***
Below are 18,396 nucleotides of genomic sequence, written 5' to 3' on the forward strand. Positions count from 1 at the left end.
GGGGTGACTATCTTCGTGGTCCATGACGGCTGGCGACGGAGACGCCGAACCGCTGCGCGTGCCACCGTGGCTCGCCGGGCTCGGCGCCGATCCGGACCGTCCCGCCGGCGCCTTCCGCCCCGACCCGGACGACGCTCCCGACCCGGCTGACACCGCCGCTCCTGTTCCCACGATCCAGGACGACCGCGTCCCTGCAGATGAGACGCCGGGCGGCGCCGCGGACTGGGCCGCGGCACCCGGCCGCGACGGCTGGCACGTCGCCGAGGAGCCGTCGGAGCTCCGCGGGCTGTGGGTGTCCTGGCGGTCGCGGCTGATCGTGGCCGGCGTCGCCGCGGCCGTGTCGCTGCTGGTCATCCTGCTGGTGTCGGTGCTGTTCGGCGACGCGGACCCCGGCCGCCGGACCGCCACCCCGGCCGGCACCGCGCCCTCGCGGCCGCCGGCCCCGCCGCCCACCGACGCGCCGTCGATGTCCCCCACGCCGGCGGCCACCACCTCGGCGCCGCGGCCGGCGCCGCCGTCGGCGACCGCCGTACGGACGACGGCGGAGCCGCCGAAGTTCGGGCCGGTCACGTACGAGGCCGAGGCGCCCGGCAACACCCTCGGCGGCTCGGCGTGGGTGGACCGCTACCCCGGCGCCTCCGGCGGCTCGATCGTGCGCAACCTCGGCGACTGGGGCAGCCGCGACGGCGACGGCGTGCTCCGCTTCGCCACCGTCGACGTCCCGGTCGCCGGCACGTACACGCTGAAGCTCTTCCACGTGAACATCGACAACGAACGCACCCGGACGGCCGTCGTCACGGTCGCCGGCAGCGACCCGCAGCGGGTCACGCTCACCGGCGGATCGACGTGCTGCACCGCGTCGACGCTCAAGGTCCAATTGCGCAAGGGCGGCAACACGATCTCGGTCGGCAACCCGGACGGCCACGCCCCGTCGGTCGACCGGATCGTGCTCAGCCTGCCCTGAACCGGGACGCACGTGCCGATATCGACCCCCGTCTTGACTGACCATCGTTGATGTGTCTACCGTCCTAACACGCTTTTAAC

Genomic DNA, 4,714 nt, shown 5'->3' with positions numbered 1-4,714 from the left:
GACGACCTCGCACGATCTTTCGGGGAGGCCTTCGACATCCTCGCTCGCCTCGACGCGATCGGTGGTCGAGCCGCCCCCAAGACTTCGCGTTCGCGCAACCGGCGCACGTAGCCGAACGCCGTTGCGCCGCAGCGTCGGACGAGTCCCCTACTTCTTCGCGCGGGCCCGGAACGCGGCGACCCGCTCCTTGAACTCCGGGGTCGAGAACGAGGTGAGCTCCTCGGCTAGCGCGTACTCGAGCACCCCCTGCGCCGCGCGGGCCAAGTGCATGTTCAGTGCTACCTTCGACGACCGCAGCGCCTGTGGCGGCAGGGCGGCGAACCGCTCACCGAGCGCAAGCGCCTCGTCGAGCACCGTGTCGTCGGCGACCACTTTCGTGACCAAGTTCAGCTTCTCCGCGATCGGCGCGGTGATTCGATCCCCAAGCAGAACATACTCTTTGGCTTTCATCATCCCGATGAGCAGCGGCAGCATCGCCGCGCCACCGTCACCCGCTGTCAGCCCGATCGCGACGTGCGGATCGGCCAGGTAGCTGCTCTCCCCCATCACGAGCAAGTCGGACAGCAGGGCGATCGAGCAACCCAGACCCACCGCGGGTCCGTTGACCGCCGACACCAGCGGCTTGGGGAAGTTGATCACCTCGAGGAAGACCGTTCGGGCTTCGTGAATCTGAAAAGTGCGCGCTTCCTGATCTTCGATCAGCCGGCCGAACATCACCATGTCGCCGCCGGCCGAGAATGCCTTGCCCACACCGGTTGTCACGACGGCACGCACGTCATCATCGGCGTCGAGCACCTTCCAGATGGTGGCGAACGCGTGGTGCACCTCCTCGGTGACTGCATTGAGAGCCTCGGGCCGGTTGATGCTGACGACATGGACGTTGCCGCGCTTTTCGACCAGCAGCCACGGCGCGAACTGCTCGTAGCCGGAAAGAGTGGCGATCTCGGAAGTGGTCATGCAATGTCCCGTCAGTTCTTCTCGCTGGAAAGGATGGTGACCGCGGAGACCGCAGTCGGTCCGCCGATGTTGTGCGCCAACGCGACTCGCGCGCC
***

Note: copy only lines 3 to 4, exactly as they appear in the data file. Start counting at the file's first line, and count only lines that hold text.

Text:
Genomic DNA, 4,714 nt, shown 5'->3' with positions numbered 1-4,714 from the left:
GACGACCTCGCACGATCTTTCGGGGAGGCCTTCGACATCCTCGCTCGCCTCGACGCGATCGGTGGTCGAGCCGCCCCCAAGACTTCGCGTTCGCGCAACCGGCGCACGTAGCCGAACGCCGTTGCGCCGCAGCGTCGGACGAGTCCCCTACTTCTTCGCGCGGGCCCGGAACGCGGCGACCCGCTCCTTGAACTCCGGGGTCGAGAACGAGGTGAGCTCCTCGGCTAGCGCGTACTCGAGCACCCCCTGCGCCGCGCGGGCCAAGTGCATGTTCAGTGCTACCTTCGACGACCGCAGCGCCTGTGGCGGCAGGGCGGCGAACCGCTCACCGAGCGCAAGCGCCTCGTCGAGCACCGTGTCGTCGGCGACCACTTTCGTGACCAAGTTCAGCTTCTCCGCGATCGGCGCGGTGATTCGATCCCCAAGCAGAACATACTCTTTGGCTTTCATCATCCCGATGAGCAGCGGCAGCATCGCCGCGCCACCGTCACCCGCTGTCAGCCCGATCGCGACGTGCGGATCGGCCAGGTAGCTGCTCTCCCCCATCACGAGCAAGTCGGACAGCAGGGCGATCGAGCAACCCAGACCCACCGCGGGTCCGTTGACCGCCGACACCAGCGGCTTGGGGAAGTTGATCACCTCGAGGAAGACCGTTCGGGCTTCGTGAATCTGAAAAGTGCGCGCTTCCTGATCTTCGATCAGCCGGCCGAACATCACCATGTCGCCGCCGGCCGAGAATGCCTTGCCCACACCGGTTGTCACGACGGCACGCACGTCATCATCGGCGTCGAGCACCTTCCAGATGGTGGCGAACGCGTGGTGCACCTCCTCGGTGACTGCATTGAGAGCCTCGGGCCGGTTGATGCTGACGACATGGACGTTGCCGCGCTTTTCGACCAGCAGCCACGGCGCGAACTGCTCGTAGCCGGAAAGAGTGGCGATCTCGGAAGTGGTCATGCAATGTCCCGTCAGTTCTTCTCGCTGGAAAGGATGGTGACCGCGGAGACCGCAGTCGGTCCGCCGATGTTGTGCGCCAACGCGACTCGCGCGCC